This refers to the extent to which an FMU or part of an FMU supports an ecosystem appropriate to the type of water body (for example, river, lake, wetland, or aquifer).
There are 5 biophysical components that contribute to freshwater ecosystem health, and it is necessary that all of them are managed. They are:
Water quality – the physical and chemical measures of the water, such as temperature, dissolved oxygen, pH, suspended sediment, nutrients, and toxicants.
Water quantity – the extent and variability in the level or flow of water.
Habitat – the physical form, structure, and extent of the water body, its bed, banks and margins; its riparian vegetation; and its connections to the floodplain and to groundwater.
Aquatic life – the abundance and diversity of biota including microbes, invertebrates, plants, fish and birds.
Ecological processes – the interactions among biota and their physical and chemical environment such as primary production, decomposition, nutrient cycling and trophic connectivity.
In a healthy freshwater ecosystem, all 5 biophysical components are suitable to sustain the indigenous aquatic life expected in the absence of human disturbance or alteration (before providing for other values).
This refers to the extent to which an FMU or part of an FMU supports people being able to connect with the water through a range of activities such as swimming, waka, boating, fishing, mahinga kai, and water skiing, in a range of different flows or levels. Matters to take into account include pathogens, water clarity, deposited sediment, plant growth (from macrophytes to periphyton to phytoplankton), cyanobacteria, other toxicants, and litter.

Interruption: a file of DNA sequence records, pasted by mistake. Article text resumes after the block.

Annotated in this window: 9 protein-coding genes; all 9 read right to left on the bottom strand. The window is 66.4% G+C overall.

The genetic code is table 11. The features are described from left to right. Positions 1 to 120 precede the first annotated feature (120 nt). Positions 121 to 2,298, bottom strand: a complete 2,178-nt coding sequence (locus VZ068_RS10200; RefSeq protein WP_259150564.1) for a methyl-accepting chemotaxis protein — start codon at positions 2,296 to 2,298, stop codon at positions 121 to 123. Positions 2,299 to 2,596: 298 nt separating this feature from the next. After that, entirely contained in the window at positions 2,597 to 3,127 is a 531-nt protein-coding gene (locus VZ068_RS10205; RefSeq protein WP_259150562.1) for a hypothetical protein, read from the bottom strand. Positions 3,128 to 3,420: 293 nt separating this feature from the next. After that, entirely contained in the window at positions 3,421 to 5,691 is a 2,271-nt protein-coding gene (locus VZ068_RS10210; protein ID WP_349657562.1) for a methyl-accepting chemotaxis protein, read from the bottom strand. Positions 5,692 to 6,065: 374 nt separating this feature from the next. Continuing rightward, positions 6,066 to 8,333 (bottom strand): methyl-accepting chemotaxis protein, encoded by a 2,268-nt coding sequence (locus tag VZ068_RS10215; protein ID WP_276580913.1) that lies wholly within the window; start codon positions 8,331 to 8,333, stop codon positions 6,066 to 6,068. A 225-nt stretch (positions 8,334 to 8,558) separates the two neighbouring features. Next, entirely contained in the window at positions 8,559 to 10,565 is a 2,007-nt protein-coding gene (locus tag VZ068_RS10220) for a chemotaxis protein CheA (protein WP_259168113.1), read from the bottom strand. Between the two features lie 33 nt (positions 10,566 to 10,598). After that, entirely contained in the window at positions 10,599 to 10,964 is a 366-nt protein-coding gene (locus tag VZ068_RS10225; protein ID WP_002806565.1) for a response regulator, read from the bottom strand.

This refers to the extent to which an FMU or part of an FMU that supports a population of threatened species has the critical habitats and conditions necessary to support the presence, abundance, survival, and recovery of the threatened species. All the components of ecosystem health must be managed, as well as (if appropriate) specialised habitat or conditions needed for only part of the life cycle of the threatened species.
Mahinga kai – kai is safe to harvest and eat.
Mahinga kai generally refers to freshwater species that have traditionally been used as food, tools, or other resources. It also refers to the places those species are found and to the act of catching or harvesting them. Mahinga kai provide food for the people of the rohe and these sites give an indication of the overall health of the water. For this value, kai would be safe to harvest and eat. Transfer of knowledge is able to occur about the preparation, storage and cooking of kai. In FMUs or parts of FMUs that are used for providing mahinga kai, the desired species are plentiful enough for long-term harvest and the range of desired species is present across all life stages.
Mahinga kai – Kei te ora te mauri (the mauri of the place is intact).
In FMUs or parts of FMUs that are valued for providing mahinga kai, customary resources are available for use, customary practices are able to be exercised to the extent desired, and tikanga and preferred methods are able to be practised.
Other NOF Values
There are also other values that must be considered. These include: